Alaska: Alaska Law Enforcement Seize Nearly 5,000 Grams of Fentanyl; Enhanced Enforcement Operation Nets Largest Narcotics Seizures in Alaska - The Alaska Department of Public Safety and our local, state, and federal law enforcement partners have seized over 212 pounds of illegal narcotics as part of a focused enforcement initiative that occurred across the state this Summer. Law enforcement seized approximately 2.45 million potentially fatal doses of illicit fentanyl as part of the operation. Additionally, 22,441 grams of heroin, 22,865 grams of methamphetamine, 13,306 grams of cocaine, and many other illicit narcotics have been seized since May. 

“My administration is focused on the doing all that we can to respond to the large amounts of illicit fentanyl and other drugs pouring into our state from Mexico via the lower 48,” said Governor Mike Dunleavy.

Dunleavy said, “Leading the charge on this effort are the great teams at the Department of Public Safety and the Department of Health which have made significant progress this year. Together they are making a difference across our state by both removing illegal drugs from circulation, providing treatment to those suffering from addiction, providing life-saving medication such as naloxone, and educating Alaskans about the dangers of illegal drug use.” 

The May 1, 2022 – September 30, 2022, period shows that Alaska’s law enforcement doubled seizures from 2021 and represents one of Alaska’s highest periods for drug seizures. Seizures were made across the state by drug investigators working in both urban and rural Alaska working for local, state, or federal law enforcement agencies. As part of the focused enforcement effort the Alaska Department of Public Safety temporarily reassigned multiple Alaska Wildlife Troopers to assist with drug interdiction efforts over the Summer, and authorized additional overtime for our existing drug investigators. - More...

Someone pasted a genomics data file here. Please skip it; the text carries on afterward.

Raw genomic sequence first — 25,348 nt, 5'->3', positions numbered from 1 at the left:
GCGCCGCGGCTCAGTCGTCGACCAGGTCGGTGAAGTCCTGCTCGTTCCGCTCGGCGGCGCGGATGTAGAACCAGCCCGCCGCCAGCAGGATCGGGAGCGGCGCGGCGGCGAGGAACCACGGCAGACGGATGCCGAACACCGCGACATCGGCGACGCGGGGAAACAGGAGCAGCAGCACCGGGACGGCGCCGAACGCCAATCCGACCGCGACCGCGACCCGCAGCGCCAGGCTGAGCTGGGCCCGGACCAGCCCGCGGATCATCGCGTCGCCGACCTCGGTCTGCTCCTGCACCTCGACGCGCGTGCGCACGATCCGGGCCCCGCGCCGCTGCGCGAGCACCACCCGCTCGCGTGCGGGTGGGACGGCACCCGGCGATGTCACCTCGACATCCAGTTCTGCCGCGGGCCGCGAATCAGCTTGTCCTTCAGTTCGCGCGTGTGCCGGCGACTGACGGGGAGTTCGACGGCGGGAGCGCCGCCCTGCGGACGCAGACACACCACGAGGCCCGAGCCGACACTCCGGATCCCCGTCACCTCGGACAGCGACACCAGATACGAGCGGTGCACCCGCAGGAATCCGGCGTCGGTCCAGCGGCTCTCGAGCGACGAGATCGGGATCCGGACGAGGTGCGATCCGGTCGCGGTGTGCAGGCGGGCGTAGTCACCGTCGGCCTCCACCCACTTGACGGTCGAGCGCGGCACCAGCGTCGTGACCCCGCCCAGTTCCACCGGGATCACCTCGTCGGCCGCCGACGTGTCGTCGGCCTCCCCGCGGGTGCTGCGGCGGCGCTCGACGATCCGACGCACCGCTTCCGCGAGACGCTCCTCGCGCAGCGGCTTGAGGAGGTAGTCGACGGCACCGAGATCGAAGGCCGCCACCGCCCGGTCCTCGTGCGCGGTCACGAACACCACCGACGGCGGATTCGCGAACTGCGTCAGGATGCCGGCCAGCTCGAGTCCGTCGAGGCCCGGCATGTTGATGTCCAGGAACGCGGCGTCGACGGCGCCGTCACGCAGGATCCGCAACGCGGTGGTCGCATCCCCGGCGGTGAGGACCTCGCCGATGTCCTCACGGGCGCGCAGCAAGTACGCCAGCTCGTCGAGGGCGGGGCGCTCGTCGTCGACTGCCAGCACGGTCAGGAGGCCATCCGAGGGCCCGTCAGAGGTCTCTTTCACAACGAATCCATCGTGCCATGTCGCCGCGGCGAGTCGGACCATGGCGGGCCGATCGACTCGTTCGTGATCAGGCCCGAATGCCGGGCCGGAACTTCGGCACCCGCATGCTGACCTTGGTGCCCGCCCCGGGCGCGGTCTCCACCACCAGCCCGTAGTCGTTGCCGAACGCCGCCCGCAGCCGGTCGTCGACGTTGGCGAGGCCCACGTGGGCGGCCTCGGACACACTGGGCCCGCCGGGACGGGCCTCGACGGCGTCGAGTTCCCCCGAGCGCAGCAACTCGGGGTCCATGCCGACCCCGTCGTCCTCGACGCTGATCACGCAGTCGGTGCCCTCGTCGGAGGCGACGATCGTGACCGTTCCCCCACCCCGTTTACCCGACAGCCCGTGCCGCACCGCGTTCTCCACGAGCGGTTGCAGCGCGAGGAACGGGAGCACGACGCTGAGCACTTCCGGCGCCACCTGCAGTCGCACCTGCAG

Sunday - October 09, 2022

Study: Glass microspheres won't save Arctic sea ice

Study: Glass microspheres won't save Arctic sea ice

Scientists on the MOSAiC expedition work among Arctic melt ponds in 2020.
Photo by Melinda Webster


Alaska: Study: Glass microspheres won't save Arctic sea ice By ROD BOYCE - A proposal to cover Arctic sea ice with layers of tiny hollow glass spheres about the thickness of one human hair would actually accelerate sea-ice loss and warm the climate rather than creating thick ice and lowering the temperature as proponents claim.

Sea ice, by reflecting the majority of the sun’s energy back to space, helps regulate ocean and air temperatures and influences ocean circulation. Its area and thickness is of critical importance to Earth’s climate.

The new finding is the result of work led by researcher Melinda Webster of the University of Alaska Fairbanks Geophysical Institute. The research was published October 05, 2022 in the journal Earth’s Future.